1. Carlson, N. R., Miller, H., Heth, C. D., Donahoe, J. W., & Martin, G. N. (2010). Psychology: The science of behavior (7th ed.) (p. 196); Boston: Allyn & Bacon.
  2. Kirsch, I., Deacon, B. J., Huedo-Medina, T. B. H., Scoboria, A., Moore, T. J., & Johnson, B. T. (2008). Initial severity and antidepressant benefits: A meta-analysis of data submitted to the Food and Drug Administration. PLoS Medicine, 5, 260-268.
  3. Kirsch, I., & Sapirstein, G. (1998) Listening to Prozac but hearing placebo: a meta-analysis of antidepressant medication. Prevention and treatment, Vol. I, article 0002a, posted June 26, 1998, available at http://journals.apa.org/prevention/volume1/pre0010002a.html.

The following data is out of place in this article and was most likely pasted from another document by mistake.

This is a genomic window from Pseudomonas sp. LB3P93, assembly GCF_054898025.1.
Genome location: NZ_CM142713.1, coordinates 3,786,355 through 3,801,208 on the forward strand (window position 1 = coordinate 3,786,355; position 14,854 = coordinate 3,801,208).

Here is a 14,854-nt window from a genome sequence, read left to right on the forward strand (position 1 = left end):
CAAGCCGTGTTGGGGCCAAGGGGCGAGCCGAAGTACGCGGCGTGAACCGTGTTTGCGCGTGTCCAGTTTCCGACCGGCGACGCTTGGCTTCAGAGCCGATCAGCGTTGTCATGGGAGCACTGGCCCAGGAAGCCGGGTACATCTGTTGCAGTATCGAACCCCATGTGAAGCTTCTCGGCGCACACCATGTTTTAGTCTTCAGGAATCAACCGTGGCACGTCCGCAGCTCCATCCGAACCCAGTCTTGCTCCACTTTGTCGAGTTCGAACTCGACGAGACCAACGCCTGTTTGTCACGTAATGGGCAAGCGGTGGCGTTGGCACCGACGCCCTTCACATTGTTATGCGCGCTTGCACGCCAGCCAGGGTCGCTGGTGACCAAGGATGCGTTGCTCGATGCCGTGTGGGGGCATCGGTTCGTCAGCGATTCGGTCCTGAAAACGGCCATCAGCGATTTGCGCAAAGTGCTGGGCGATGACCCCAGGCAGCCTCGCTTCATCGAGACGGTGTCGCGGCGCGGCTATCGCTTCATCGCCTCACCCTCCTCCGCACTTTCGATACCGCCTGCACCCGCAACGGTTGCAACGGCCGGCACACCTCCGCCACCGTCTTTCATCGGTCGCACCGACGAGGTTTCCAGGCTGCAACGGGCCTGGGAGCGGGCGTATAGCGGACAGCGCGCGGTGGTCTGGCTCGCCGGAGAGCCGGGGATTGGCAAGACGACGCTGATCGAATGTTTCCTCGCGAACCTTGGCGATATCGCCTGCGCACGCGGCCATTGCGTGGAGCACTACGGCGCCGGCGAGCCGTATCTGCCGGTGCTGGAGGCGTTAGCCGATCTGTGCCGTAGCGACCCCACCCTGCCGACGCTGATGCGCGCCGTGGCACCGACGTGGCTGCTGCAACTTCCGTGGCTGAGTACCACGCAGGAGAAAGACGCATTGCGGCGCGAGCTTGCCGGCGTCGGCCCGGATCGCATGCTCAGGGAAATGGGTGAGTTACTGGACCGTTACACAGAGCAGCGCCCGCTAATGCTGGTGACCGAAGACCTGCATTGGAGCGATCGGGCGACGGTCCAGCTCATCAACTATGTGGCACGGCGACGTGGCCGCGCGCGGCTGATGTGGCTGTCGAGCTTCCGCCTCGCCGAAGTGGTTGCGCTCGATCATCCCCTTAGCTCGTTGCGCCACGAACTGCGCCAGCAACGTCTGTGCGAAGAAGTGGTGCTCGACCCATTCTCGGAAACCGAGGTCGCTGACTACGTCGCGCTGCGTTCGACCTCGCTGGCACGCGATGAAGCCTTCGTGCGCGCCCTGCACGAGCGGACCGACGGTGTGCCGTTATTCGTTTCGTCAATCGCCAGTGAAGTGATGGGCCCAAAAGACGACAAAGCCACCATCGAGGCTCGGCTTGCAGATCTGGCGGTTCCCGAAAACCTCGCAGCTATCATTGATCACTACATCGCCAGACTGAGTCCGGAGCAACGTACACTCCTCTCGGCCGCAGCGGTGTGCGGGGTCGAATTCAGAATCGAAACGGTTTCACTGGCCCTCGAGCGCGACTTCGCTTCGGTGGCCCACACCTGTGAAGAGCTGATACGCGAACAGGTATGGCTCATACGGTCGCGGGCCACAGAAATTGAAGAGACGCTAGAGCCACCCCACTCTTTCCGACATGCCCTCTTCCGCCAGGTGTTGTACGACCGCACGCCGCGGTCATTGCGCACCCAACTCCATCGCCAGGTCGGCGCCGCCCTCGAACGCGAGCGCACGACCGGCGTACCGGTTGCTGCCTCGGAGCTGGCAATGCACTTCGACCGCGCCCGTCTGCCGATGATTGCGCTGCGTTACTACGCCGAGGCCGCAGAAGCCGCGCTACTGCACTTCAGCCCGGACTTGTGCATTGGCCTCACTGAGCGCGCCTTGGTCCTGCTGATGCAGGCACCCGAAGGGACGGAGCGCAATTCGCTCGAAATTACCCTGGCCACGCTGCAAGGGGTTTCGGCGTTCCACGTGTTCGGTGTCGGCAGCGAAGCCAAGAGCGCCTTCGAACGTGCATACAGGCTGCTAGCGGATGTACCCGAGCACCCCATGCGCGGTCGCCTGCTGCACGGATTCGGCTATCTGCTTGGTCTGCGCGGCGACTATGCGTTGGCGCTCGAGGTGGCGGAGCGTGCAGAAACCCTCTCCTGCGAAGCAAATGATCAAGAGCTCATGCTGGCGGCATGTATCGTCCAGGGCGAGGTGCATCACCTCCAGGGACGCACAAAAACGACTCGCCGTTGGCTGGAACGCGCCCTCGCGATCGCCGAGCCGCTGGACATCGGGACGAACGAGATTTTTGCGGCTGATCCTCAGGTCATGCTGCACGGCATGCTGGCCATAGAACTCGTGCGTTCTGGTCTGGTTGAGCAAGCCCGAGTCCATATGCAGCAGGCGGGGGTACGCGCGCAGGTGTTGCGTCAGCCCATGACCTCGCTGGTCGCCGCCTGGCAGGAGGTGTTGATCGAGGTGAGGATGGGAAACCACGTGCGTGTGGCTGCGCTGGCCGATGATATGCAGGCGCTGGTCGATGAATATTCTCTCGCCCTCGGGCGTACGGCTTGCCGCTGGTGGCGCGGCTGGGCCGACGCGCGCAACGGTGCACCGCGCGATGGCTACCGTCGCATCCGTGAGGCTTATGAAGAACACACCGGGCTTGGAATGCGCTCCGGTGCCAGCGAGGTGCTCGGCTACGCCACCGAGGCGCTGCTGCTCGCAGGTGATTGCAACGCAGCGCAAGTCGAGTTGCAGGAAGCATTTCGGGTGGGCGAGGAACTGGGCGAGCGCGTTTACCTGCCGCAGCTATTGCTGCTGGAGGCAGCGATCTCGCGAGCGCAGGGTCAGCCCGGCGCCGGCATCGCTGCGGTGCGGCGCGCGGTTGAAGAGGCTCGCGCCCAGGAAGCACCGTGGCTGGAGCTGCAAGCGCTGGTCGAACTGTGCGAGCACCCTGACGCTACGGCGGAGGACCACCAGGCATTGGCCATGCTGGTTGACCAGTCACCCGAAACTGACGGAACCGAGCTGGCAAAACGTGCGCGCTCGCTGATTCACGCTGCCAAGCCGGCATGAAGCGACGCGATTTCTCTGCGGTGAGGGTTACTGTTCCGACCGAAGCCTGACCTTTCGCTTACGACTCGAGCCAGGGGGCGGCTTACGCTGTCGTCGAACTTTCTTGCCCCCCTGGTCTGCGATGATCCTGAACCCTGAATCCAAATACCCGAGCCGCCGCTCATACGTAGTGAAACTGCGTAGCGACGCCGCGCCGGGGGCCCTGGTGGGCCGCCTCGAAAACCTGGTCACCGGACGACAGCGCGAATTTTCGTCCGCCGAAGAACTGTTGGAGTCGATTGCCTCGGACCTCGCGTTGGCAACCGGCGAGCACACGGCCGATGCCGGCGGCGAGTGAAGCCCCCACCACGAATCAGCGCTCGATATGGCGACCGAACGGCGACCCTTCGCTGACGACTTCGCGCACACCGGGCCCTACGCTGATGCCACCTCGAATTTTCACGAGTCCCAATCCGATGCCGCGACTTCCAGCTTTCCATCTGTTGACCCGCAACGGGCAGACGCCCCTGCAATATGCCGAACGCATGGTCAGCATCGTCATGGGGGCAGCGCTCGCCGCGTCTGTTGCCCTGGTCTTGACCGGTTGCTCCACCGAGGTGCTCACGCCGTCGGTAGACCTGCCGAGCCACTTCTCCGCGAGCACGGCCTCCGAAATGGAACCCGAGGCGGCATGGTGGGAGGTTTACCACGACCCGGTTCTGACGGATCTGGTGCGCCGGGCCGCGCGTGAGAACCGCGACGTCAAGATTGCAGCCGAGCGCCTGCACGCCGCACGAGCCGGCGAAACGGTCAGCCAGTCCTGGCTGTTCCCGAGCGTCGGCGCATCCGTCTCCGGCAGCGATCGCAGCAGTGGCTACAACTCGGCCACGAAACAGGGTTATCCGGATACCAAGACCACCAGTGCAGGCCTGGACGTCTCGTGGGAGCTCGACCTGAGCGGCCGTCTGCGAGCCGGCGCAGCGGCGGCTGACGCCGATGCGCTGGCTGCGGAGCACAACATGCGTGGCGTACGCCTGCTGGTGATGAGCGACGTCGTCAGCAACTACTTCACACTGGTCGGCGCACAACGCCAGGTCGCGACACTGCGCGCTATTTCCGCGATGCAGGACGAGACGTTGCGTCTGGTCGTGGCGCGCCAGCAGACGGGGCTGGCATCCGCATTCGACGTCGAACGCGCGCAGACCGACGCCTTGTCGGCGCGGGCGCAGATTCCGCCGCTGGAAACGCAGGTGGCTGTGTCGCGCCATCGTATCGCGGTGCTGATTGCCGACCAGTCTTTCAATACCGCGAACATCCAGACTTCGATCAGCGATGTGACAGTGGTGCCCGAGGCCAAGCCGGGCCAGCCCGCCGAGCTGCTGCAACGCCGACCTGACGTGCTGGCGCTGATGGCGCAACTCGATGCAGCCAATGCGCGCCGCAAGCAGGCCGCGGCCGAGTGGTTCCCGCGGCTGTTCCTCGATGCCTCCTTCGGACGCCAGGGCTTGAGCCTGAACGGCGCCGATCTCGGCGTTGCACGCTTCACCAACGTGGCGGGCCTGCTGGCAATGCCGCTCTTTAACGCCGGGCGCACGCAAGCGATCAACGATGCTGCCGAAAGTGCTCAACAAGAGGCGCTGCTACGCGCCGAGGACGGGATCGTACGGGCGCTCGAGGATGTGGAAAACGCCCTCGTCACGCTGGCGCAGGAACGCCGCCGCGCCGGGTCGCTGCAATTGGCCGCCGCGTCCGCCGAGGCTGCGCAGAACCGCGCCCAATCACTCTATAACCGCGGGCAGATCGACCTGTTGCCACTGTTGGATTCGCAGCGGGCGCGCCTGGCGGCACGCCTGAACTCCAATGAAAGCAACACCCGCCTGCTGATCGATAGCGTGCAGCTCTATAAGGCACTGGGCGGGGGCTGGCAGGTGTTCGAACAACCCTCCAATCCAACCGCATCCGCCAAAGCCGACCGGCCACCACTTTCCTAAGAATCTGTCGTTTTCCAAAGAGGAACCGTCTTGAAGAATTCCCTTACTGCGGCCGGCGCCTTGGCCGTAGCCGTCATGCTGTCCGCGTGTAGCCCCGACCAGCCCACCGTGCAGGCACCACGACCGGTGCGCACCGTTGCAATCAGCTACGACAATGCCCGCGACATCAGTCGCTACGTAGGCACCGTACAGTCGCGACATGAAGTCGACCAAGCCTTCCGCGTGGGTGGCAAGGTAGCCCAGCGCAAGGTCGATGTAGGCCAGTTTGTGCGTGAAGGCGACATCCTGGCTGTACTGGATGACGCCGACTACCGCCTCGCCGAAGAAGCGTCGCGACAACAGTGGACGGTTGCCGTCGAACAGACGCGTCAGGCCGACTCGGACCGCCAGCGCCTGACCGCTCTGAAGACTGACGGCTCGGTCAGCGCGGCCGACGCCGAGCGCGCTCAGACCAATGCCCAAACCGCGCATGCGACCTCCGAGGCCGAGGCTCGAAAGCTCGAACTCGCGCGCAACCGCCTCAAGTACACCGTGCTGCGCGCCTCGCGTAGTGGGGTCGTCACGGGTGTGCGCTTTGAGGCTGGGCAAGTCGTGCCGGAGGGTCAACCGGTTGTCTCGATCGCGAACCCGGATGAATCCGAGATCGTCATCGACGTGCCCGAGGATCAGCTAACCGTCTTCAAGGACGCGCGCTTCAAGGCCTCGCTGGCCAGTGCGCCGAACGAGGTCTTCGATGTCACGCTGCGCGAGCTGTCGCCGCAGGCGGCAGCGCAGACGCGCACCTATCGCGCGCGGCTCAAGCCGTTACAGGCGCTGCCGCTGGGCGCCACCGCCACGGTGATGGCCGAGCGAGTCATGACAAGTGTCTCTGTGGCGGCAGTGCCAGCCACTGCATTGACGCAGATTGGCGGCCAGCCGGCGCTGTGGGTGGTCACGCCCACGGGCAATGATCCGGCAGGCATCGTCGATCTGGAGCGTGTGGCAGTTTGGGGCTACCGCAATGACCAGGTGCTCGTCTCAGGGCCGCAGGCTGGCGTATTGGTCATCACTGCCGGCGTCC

4. McClelland, J. L., Rumelhart, D. E., & the PDP Research Group (1986). Parallel distributed processing: Explorations in the microstructure of cognition, Vol. 2: Psychological and biological models. Cambridge, MA: MIT Press.
  5. Rumelhart, D. E., McClelland, J. L., & the PDP Research Group (1986). Parallel distributed processing: Explorations in the microstructure of cognition, Vol. 1: Foundations. Cambridge, MA: MIT Press.